RT Trading (Real Time Intra-Day), by J. C. ("Chris") Pratsch
Part 1

Strategies and Technologies

Real Time Intra-Day Trading is a stock market activity designed to buy and sell stocks during one day; only occasionally will stocks be held over night or for longer periods.

Buy and sell orders may be activated once or several times during a day on the same stock. Such activities today commonly are carried out from private homes; they, therefore, deserve our closest scrutiny. Of the several systems present today, I select one that I consider best suited for the use of an individual trader; it will contain the following parameters:

1) - Data received during a day from a dedicated server via any transmission system-modem/telephone line or cable, broad band systems, wireless systems,

2) - dedicated software program installed in home computer,

3) - on-line connection to established brokerage or discount brokerage account.

If indeed such intra-day trading activities can or will lead to critical financial gains associated with bearable risks, then short-time trading may well replace much of former brokerage activities. In fact, it appears at this time that intra-day trading has already reached important activity levels, beginning to influence the overall markets. It remains to be seen if intra-day trading has increased because of loss of working places and employment for many; if so, then intra-day trading volume may decrease again when employment levels return to "normal".

There are several reasons for this observable increase of intra-day trading activities during the last 2-3 years:

improved technology (data transmission, computer potential, software programs) now permit transmission and execution of trading orders in sufficient time;

great financial losses and losses of previous gains experienced by many individuals in the last 3 years have decreased previous trust in professionals and increased the need or desire to "do it yourself";

the arrival of relatively or absolutely low-cost software programs and financial services over the Internet have enabled many people to participate in the market at low operational cost. Brokerage costs for intra-day trading have generally decreased, and the time between placing an order and seeing the completed trade has been considerably reduced. The high volatility of financial markets we now observe (most likely aided or even caused by the increase in do-it-yourselfers) enables many to easily enter buy and sell orders during the day.

In the following I like to discuss a few of technical items one should consider in order to be successful in intra-day trading. I will concentrate on some of those steps and on some techniques that I personally have found to be a sound basis for successful intra-day trading. I will not discuss related psychological etc. points. There is also a large amount of information available on intra-day trading approaches, from books to Internet sources to commercial seminars. Not all of these sources bring useful data.

The goal of intra-day trading is simple-to make a maximum of money with a minimum of risk in a minimum of time. Obviously there are many ways to reach such a goal, and there are many obstacles in the way to success. Many players are present, the play is rather competitive, and the mechanics of financial markets demand a large number of different approaches, knowledge and experience. If the reader disagrees with my systems, it is just another sign that we face more than one approach to the financial markets.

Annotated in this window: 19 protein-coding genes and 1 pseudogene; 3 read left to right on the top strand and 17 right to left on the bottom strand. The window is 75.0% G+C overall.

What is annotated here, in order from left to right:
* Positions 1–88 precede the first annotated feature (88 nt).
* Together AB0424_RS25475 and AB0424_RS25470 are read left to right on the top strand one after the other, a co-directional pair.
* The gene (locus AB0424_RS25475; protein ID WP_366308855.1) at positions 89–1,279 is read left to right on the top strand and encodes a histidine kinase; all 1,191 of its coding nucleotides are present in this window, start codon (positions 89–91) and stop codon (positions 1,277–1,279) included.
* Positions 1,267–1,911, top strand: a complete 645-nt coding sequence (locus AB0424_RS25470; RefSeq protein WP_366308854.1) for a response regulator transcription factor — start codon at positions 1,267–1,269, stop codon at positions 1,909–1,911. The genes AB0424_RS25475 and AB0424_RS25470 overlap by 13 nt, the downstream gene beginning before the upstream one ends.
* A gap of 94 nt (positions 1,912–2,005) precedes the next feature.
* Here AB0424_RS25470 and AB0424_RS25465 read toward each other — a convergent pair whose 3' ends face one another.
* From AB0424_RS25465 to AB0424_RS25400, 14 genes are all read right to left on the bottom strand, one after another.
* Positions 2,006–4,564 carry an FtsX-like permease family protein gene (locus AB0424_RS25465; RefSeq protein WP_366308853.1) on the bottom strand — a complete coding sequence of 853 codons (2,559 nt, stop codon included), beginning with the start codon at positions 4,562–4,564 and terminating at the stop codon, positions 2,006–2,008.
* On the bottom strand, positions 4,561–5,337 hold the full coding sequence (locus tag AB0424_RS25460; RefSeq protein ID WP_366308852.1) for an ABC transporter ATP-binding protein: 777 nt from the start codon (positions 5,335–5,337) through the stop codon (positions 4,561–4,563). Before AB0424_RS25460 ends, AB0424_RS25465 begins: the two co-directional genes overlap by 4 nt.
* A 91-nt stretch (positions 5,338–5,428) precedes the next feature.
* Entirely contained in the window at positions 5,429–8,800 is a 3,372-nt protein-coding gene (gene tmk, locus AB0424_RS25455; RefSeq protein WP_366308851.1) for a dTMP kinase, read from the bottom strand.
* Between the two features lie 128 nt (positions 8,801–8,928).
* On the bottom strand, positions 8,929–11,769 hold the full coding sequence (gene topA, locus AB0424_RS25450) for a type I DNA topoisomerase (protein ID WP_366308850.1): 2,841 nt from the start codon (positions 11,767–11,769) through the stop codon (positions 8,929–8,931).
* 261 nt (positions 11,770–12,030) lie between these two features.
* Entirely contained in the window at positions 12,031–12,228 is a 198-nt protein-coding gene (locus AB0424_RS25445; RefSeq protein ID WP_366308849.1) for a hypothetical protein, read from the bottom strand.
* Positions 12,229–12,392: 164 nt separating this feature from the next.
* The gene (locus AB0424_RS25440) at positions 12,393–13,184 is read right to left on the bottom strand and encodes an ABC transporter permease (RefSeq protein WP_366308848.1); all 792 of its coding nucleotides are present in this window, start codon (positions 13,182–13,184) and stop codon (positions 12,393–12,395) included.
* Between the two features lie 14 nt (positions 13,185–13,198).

Technology - Hardware

We may also say here "required technology." There is no way around having at one's disposal technically satisfactory hardware. Such hardware is available today for reasonable cost. Requirements on hardware potential increases constantly, but hardware also becomes more powerful and financially affordable at the same time. One should consider:

Data transmission

Computing power

Storage memory

Visual quality.

Data transmission by telephone/modem connections is sufficient so far for most trading programs. Broadband and cable transmission are more satisfactory and possibly already required for some intra-data systems that aim at professional usage. Wireless systems should not lead to any additional problems with data transmission at satisfactory speeds.

A certain minimum of computer power is required for data computing and chart generation. Super-fast chips are not required, but chips with more than 0.5 GHz should be considered.

Storage memory requirements are high for some programs. One will be well advised to have RAM potential of 512KB. Less memory can lead to program shutdowns.

In general, then, a modern all-purpose PC (summer 2003) will be satisfactory for intra-day trading. For visual (chart) requirements, good software programs and sufficiently high computer potential are necessary as well as sufficiently fast and large computer screens. A 17-inch screen seems a minimum. Some use more than one screen activated by one program source; others even use more than one computer and multiple screens and multiple programs at the same time. There is no required minimum of information sources here; too much information will not help much in the critical phases of intra-day trading: Stock selection and timing of trading.